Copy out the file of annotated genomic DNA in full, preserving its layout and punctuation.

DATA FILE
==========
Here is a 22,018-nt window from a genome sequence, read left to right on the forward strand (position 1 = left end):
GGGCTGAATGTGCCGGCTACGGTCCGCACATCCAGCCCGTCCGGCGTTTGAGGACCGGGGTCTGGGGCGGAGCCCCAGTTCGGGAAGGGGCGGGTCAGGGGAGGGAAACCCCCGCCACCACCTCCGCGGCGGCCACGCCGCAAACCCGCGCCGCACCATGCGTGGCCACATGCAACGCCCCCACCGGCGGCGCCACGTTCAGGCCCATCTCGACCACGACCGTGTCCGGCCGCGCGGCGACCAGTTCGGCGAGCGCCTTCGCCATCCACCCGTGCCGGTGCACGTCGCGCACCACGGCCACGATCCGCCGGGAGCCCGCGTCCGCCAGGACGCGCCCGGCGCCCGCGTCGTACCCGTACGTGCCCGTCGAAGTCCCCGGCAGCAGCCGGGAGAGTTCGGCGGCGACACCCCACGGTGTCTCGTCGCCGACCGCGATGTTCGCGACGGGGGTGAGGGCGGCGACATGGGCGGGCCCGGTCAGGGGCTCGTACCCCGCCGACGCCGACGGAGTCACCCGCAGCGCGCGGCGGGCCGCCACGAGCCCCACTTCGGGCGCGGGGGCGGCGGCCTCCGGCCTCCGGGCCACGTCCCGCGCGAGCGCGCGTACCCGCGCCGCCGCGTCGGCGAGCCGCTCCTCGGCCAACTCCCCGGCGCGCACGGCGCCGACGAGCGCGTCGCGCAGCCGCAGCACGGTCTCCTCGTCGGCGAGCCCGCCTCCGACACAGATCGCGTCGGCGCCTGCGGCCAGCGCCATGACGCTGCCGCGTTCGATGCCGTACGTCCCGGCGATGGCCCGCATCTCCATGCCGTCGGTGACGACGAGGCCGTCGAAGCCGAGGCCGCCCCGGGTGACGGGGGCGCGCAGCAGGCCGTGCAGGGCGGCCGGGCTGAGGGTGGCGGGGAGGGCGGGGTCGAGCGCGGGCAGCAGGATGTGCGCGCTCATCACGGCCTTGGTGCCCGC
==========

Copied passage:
Here is a 22,018-nt window from a genome sequence, read left to right on the forward strand (position 1 = left end):
GGGCTGAATGTGCCGGCTACGGTCCGCACATCCAGCCCGTCCGGCGTTTGAGGACCGGGGTCTGGGGCGGAGCCCCAGTTCGGGAAGGGGCGGGTCAGGGGAGGGAAACCCCCGCCACCACCTCCGCGGCGGCCACGCCGCAAACCCGCGCCGCACCATGCGTGGCCACATGCAACGCCCCCACCGGCGGCGCCACGTTCAGGCCCATCTCGACCACGACCGTGTCCGGCCGCGCGGCGACCAGTTCGGCGAGCGCCTTCGCCATCCACCCGTGCCGGTGCACGTCGCGCACCACGGCCACGATCCGCCGGGAGCCCGCGTCCGCCAGGACGCGCCCGGCGCCCGCGTCGTACCCGTACGTGCCCGTCGAAGTCCCCGGCAGCAGCCGGGAGAGTTCGGCGGCGACACCCCACGGTGTCTCGTCGCCGACCGCGATGTTCGCGACGGGGGTGAGGGCGGCGACATGGGCGGGCCCGGTCAGGGGCTCGTACCCCGCCGACGCCGACGGAGTCACCCGCAGCGCGCGGCGGGCCGCCACGAGCCCCACTTCGGGCGCGGGGGCGGCGGCCTCCGGCCTCCGGGCCACGTCCCGCGCGAGCGCGCGTACCCGCGCCGCCGCGTCGGCGAGCCGCTCCTCGGCCAACTCCCCGGCGCGCACGGCGCCGACGAGCGCGTCGCGCAGCCGCAGCACGGTCTCCTCGTCGGCGAGCCCGCCTCCGACACAGATCGCGTCGGCGCCTGCGGCCAGCGCCATGACGCTGCCGCGTTCGATGCCGTACGTCCCGGCGATGGCCCGCATCTCCATGCCGTCGGTGACGACGAGGCCGTCGAAGCCGAGGCCGCCCCGGGTGACGGGGGCGCGCAGCAGGCCGTGCAGGGCGGCCGGGCTGAGGGTGGCGGGGAGGGCGGGGTCGAGCGCGGGCAGCAGGATGTGCGCGCTCATCACGGCCTTGGTGCCCGC